President Obama has chosen his words very carefully since authorizing military action in Libya.
He announced the first strikes from Brazil Saturday during a five-day trip through Latin America and described a "limited military action."
Two days later in Chile, he talked about "very short time frames" and "days not weeks." And there was equal caution in El Salvador, where he steered clear of any mention of the word "war."
The administration has used such language not only to calm political fears that the United States is on the brink of an open-ended military conflict, but to neutralize arguments from Congress and critics that the president has exceeded his constitutional authority.
Obama officially informed Congress of the attacks two days after the conflict began, saying he had acted pursuant to his "constitutional authority" in a manner "consistent with the War Powers Resolution."
But critics almost immediately questioned whether Obama had the constitutional authority to launch the attack. The actions in Libya reignited a long-standing debate about the scope of executive power to use force without prior congressional approval.
A top Congressional confidant of House Minority Leader Nancy Pelosi, California Democrat Rep. George Miller, suggested this morning that President Obama acted outside his Presidential authority by engaging in military action without consulting Congress.
"Well, I'm one of those people who believe that when you're not defending the shores of the United State, you have an obligation to come to the Congress and ask for permission," said Miller on MSNBC Thursday.
He later said he thinks Obama would have gotten permission from Congress.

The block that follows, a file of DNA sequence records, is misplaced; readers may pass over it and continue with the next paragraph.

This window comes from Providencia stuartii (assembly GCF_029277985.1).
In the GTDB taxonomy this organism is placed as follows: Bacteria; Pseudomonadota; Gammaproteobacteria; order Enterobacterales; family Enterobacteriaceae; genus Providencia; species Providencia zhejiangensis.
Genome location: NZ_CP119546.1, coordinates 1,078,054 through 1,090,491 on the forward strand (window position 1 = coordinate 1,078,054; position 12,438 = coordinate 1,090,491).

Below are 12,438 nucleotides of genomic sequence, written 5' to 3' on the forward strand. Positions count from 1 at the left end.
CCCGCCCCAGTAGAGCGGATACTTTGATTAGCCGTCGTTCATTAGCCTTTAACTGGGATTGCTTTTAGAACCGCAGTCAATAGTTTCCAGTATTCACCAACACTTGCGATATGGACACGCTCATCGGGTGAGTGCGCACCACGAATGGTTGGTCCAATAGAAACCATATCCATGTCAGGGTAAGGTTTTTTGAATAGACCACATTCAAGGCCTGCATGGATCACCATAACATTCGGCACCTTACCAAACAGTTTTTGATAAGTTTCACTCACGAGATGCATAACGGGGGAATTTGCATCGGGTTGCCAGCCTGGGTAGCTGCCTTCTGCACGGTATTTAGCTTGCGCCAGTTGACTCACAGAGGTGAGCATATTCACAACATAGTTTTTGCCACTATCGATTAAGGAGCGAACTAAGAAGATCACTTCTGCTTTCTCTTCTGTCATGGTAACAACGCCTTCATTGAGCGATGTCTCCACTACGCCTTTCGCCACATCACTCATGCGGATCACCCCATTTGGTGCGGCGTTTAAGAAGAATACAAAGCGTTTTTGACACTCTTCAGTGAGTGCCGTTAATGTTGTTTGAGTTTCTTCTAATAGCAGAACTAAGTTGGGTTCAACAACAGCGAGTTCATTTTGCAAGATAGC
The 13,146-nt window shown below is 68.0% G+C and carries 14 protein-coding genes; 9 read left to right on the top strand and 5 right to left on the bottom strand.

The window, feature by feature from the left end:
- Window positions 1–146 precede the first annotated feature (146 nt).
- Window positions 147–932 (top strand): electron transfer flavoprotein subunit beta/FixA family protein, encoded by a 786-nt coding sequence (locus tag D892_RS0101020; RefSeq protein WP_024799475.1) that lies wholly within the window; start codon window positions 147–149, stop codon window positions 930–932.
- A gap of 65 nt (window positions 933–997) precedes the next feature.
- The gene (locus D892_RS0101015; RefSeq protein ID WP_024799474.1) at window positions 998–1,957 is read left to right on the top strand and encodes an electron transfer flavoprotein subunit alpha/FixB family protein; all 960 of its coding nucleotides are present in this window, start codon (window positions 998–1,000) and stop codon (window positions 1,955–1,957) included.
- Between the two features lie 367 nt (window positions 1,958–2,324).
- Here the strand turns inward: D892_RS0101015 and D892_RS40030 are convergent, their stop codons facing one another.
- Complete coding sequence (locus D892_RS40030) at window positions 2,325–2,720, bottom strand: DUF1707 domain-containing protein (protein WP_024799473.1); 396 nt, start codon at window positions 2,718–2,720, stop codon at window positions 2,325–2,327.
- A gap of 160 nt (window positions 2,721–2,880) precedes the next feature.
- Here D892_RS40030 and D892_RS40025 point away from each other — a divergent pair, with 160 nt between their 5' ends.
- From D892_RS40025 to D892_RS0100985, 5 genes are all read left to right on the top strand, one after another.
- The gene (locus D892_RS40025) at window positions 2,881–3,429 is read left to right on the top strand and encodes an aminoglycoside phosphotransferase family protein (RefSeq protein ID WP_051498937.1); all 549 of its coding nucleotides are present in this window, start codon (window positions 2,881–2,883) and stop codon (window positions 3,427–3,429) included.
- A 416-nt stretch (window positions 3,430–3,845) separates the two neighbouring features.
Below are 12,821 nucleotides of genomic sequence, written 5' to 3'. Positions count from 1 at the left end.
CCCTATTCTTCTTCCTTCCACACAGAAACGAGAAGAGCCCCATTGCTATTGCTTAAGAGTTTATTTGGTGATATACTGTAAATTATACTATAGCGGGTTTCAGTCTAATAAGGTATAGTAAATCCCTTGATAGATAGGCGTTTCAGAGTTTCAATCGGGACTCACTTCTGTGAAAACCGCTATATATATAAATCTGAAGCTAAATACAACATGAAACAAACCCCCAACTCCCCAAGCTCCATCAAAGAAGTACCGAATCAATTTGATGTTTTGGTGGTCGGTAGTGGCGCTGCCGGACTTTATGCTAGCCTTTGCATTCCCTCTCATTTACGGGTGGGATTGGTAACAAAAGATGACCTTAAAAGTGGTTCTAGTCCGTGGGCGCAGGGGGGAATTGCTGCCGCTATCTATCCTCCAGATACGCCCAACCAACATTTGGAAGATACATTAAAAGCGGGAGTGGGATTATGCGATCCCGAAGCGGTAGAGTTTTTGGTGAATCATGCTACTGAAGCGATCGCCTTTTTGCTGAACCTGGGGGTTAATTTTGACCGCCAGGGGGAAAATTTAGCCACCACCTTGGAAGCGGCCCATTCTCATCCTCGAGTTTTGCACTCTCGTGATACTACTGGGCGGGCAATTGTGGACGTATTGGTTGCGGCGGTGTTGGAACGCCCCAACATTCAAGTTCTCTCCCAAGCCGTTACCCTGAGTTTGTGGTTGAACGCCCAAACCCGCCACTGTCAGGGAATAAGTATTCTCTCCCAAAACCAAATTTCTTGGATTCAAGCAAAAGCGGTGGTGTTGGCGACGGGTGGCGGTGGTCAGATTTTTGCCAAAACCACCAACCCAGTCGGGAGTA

"The constitutional lines defining the president's authority to use military force without congressional authority have never been clearly defined and remain subject to substantial debate," Matthew Waxman, an expert on national-security law at Columbia Law School, said.
While the Constitution gives Congress the power to "declare war," it also outlines that the president is the commander in chief of the Army and Navy.
"This division of authority doesn't provide much guidance," Waxman said, "especially with respect to limited uses of force."
There have been numerous attacks -- including the Korean War, the Kosovo intervention in 1999 and the use of force in Haiti -- that were launched without congressional authorization. Each conflict sparked a debate about the scope of the executive's power.
Harvard Law professor Jack Goldsmith weighed in this week, saying he believes the Libyan action is constitutional.
Goldsmith, who worked in the Bush administration, noted that a combination of "indeterminate constitutional language" and the courts' having never resolved the question about the scope of the president's power to use force without authorization gives the executive "very broad discretion."
During the Vietnam conflict in 1973, Congress passed the War Powers Resolution in part to make clear that there should be more limits on the president's power to use military force. The act allows the president to use military force without congressional authorization for 60 days unless Congress permits otherwise.